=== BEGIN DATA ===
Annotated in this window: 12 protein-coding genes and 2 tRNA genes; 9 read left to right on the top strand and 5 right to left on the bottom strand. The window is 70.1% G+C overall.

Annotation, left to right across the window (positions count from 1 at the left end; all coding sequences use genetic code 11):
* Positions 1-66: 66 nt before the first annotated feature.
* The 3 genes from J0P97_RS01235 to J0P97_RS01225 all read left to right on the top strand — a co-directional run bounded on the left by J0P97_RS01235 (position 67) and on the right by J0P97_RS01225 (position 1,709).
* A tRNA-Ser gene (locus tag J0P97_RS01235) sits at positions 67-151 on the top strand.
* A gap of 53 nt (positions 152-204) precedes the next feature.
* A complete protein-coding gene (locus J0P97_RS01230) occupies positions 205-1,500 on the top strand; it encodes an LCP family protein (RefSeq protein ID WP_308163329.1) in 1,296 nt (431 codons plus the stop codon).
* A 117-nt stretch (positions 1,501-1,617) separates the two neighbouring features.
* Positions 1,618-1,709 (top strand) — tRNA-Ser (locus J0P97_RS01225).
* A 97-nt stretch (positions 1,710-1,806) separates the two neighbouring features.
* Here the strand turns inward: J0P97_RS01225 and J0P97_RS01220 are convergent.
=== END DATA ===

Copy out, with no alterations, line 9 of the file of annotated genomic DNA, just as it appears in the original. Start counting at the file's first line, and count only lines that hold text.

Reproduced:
* Positions 1,618-1,709 (top strand) — tRNA-Ser (locus J0P97_RS01225).